I have a very good friend named Travis who is 2 years old and who is going through a negative stage. I do not understand many of the stages of growing up and growing old. Mid-life, for instances, escapes me completely, and I don't ever remember being a teen-ager.
I do, however, understand the negative stage since it is one, for God's own whimsical reasons, I have never grown out of. I therefore relate to Travis, and sometimes we wander up a trail in the Santa Monica Mountains together and shake our heads and say no and uh-uh and to hell with it.
Most people I know feel that I probably ought to encourage Travis to be more positive because he might not grow up to be a newspaper columnist and there are very few other occupations that require or will even tolerate a nature such as mine.
But these people do not understand the essential elements of the kind of negativity Travis and I embody. It is offered by my small friend, for example, with a shrug and a smile and sometimes with a sound of laughter so sweet it is almost like music.
He says no with a twinkle, and while I would rather cut out my tongue than twinkle, I realize that the nature of a no is often shaped by, if not a twinkle, a wry grin.
Travis and I discussed this the other day as we meandered along a trail that begins near my house in the Santa Monicas.
A light rain was falling and occasionally Travis would throw back his head and open his mouth to catch the moisture. I took his hand to guide him while he was thus involved and not watching the ground. It is a small hand, warm and trusting.
"The thing is," I said to him, "those of us who are negative are not easily understood by those who are positive, namely people with 'I Love God' bumper stickers on their modest Honda Civics."
"Nope," Travis replied.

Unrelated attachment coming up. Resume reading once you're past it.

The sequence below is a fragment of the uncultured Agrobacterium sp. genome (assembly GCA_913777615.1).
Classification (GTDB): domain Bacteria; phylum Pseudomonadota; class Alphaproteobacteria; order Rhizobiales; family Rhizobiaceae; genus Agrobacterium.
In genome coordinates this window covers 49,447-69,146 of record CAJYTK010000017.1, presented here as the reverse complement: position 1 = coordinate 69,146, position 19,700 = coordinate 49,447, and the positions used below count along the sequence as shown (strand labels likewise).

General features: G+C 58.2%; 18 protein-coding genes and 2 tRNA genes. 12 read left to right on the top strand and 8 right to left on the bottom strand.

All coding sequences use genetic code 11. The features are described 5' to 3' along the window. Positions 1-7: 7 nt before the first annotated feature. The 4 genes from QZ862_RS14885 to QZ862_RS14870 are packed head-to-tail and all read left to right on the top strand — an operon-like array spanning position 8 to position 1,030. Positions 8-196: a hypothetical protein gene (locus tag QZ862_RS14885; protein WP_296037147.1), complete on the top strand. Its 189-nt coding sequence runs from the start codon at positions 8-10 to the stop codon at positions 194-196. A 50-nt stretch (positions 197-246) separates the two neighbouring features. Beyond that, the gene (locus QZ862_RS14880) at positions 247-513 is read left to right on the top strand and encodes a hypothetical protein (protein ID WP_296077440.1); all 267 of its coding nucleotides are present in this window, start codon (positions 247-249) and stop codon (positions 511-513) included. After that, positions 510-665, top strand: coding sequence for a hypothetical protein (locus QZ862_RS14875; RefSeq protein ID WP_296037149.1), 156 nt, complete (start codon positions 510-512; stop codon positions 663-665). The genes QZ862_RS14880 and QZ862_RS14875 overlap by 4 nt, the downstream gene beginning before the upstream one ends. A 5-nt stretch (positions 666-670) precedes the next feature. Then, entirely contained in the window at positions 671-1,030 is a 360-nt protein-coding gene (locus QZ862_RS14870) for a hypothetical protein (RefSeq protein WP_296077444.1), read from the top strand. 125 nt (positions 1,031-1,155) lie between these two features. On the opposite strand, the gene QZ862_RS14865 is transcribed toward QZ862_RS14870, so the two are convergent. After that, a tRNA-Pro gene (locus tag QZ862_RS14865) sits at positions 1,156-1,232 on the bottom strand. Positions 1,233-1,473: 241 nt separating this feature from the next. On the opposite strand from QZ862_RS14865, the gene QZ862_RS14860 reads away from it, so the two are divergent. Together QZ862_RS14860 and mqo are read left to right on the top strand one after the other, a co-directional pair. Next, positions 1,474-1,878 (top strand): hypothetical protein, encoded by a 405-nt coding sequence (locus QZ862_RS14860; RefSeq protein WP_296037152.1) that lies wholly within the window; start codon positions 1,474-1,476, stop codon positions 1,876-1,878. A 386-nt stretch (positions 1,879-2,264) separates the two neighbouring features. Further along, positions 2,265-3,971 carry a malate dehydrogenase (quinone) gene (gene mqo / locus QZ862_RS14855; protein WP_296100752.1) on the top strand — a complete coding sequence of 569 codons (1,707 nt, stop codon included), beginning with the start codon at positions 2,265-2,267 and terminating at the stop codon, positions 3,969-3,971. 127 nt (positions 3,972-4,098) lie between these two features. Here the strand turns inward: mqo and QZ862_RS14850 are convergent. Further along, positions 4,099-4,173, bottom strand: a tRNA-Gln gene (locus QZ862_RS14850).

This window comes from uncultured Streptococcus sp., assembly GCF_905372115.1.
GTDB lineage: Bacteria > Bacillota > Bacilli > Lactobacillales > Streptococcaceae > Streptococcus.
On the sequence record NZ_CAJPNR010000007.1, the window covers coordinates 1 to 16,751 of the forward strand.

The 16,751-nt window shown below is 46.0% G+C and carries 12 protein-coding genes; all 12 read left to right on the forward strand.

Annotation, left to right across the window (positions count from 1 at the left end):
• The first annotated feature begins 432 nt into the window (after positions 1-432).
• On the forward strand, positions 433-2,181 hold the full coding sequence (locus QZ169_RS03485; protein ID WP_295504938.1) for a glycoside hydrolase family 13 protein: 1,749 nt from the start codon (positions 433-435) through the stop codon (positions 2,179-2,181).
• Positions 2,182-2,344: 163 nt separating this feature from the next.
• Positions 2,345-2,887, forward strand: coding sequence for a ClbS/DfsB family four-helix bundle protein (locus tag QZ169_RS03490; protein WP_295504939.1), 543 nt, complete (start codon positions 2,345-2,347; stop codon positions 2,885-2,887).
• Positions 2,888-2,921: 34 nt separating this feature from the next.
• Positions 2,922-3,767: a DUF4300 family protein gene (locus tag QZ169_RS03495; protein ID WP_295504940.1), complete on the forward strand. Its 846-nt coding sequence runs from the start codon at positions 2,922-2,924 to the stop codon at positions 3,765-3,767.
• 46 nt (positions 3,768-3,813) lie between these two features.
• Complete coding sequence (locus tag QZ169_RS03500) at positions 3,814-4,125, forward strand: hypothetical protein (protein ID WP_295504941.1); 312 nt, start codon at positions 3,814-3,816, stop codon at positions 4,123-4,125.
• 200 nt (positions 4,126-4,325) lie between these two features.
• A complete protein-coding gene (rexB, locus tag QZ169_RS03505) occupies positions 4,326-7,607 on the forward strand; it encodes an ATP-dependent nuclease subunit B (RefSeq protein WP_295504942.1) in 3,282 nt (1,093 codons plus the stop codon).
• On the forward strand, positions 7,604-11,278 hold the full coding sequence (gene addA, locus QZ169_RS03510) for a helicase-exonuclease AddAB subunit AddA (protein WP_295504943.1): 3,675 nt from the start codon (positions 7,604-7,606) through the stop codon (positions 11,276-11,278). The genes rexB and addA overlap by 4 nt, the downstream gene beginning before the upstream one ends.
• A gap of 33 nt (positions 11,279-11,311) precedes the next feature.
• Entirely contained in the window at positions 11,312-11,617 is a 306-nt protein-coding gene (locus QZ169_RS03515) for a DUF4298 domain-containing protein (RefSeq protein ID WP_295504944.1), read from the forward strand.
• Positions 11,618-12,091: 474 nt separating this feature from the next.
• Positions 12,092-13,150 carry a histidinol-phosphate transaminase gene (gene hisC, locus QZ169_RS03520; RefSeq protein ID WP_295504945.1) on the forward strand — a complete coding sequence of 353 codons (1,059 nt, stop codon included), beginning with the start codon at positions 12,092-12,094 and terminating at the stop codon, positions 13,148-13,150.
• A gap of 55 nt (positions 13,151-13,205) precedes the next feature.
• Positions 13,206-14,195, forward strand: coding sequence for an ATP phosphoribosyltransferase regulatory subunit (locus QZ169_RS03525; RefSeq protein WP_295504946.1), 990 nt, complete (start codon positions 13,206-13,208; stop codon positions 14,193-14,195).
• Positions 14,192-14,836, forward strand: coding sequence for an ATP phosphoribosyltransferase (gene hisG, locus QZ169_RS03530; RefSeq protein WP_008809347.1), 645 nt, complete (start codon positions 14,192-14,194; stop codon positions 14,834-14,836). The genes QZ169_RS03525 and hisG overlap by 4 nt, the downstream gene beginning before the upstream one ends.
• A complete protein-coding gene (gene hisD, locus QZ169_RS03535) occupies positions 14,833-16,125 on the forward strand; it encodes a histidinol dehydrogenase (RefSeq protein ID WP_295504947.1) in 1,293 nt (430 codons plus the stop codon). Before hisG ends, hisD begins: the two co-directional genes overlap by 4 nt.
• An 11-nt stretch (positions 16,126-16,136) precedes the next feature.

"Being negative involves the ability to say the truth when the truth is not popular," I observed.
He said, "Uh-uh."
"Do you mean," I continued, as he turned around once to see if the rain would turn with him, "that you agree or disagree with me?"
"Hellit," Travis replied.
"We're going to have to work on that one," I said.
Travis is learning to talk quite well, but he seems to be having trouble saying to hell with it. We practice the phrase once in awhile because I feel it is important for a negative person to be able to dismiss criticism with a cluster of words that are simultaneously negative, noncommitive and all-inclusive.
To hell with it does not single out any one group or even any one event, but summarizes a good-natured feeling of frustration and impatience with, well, everything.
"Are you really teaching him to say to hell with it?" Travis' mother asked one day, not quite believing that even I could stoop so low. Her name is Linda.
"Someone has to teach him," I said, "and it might as well be me. I am quite good at it actually."
Linda has known me for a very long time, so she just shook her head and smiled.
"Boy," I heard her say to her mother, "you really married a nut."
Meanwhile, back on the trail:
"In terms of negative," I said to Travis, "you must. . . . "
"Nope," he interrupted.
"You have to wait until I'm finished," I said.
He said nope again and no and hellit and shook his head and added "Mine!" which is his entire repertoire.
Then he laughed, because he understood, that bright little boy, what a good joke he was playing on his old pal.
"Well," I said, "maybe you're right, Trav. Because, I guess, if you're conscious of your own negativism then you aren't really negative, are you?"
He threw his head back again to catch the rain in his mouth, tasting the place where storms are born. He closed his eyes and spread his arms at the same time. He was pretending he was flying, which shows a depth of wisdom difficult to find in one so young. He understood that the spirit soars when rain falls.
I mention this today only because while searching about for a holiday column, I began to realize that I was awfully grateful to have Travis around. He has defined for me the nature of no in a manner that explains my own sour approach to life.
Travis catches rain in his mouth because rain is real, and he takes my hand because his trust is real. Words are bubbles that pop and disappear. No is a game people play.
"You're a very nice boy, Travis," I said, "and I'm terribly glad to have you around this holiday season. I only wish everyone had someone as perceptive as you."
He laughed a laugh that enribboned the dark day with a light of its own. Then he shook his head no very, very hard, as hard as a boy of two can shake it, and he said, "Yes!"
I picked him up and hugged him and walked along the trail with Travis in my arms. His head was thrown back, his eyes were closed and his arms were outspread. We were flying.